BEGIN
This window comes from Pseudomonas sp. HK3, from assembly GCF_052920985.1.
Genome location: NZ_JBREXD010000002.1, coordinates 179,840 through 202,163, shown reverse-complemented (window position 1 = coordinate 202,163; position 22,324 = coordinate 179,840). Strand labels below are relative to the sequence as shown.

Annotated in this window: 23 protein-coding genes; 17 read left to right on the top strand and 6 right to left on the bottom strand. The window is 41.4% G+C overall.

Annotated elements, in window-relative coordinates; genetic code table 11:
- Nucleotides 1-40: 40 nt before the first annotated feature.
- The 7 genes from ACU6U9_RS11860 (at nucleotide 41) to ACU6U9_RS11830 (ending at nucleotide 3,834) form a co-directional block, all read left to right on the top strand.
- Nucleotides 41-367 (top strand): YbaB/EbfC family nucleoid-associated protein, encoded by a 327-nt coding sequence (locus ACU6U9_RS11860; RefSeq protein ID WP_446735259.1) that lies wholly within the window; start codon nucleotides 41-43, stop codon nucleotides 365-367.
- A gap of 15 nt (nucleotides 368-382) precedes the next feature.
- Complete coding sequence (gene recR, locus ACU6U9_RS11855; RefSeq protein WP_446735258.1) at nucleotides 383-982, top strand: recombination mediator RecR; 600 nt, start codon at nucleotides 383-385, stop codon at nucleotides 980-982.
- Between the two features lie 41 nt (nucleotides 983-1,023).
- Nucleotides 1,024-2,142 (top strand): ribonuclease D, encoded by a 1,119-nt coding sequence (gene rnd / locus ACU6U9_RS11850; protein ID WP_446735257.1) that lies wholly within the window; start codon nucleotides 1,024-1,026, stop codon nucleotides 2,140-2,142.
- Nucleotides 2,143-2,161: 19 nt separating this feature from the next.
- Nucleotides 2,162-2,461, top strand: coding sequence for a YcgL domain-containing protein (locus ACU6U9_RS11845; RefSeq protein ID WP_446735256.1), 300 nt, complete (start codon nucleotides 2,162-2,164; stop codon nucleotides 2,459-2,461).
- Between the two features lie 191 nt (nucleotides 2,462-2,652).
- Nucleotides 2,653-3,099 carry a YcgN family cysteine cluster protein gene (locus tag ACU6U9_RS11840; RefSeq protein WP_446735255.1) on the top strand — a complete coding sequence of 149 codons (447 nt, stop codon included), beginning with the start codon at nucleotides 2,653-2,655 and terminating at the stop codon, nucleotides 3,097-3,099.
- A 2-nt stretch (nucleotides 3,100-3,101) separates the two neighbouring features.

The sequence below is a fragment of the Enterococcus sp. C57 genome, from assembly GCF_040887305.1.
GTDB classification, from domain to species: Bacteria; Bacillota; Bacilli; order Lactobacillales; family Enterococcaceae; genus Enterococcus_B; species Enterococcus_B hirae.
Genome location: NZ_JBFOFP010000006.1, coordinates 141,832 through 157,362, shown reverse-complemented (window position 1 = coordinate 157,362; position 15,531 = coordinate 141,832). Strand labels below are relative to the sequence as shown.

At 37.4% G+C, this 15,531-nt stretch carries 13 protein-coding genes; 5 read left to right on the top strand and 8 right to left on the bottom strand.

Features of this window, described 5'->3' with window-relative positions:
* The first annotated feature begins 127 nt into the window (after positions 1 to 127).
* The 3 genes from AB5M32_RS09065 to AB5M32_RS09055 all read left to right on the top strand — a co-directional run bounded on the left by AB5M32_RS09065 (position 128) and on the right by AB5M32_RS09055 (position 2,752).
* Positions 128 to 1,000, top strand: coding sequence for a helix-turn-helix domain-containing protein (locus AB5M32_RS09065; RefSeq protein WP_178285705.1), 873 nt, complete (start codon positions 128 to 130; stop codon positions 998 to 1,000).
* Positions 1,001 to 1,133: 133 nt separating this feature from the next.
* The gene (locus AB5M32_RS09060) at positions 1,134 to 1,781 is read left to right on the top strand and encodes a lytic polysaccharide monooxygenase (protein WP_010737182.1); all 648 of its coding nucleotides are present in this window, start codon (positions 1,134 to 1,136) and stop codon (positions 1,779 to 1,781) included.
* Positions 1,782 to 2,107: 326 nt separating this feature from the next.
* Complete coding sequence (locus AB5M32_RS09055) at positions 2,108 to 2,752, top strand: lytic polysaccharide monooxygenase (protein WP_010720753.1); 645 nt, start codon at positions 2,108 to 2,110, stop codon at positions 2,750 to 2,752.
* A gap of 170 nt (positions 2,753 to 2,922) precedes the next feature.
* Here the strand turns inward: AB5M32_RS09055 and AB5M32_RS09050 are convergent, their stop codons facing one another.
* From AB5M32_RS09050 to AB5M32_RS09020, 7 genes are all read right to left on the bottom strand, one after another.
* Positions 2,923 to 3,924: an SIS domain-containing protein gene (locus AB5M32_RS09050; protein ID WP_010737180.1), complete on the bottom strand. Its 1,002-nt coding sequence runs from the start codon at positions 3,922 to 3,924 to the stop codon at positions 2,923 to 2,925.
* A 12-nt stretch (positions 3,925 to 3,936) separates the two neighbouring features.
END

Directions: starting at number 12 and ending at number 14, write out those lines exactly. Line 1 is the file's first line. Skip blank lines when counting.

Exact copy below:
- Nucleotides 2,143-2,161: 19 nt separating this feature from the next.
- Nucleotides 2,162-2,461, top strand: coding sequence for a YcgL domain-containing protein (locus ACU6U9_RS11845; RefSeq protein ID WP_446735256.1), 300 nt, complete (start codon nucleotides 2,162-2,164; stop codon nucleotides 2,459-2,461).
- Between the two features lie 191 nt (nucleotides 2,462-2,652).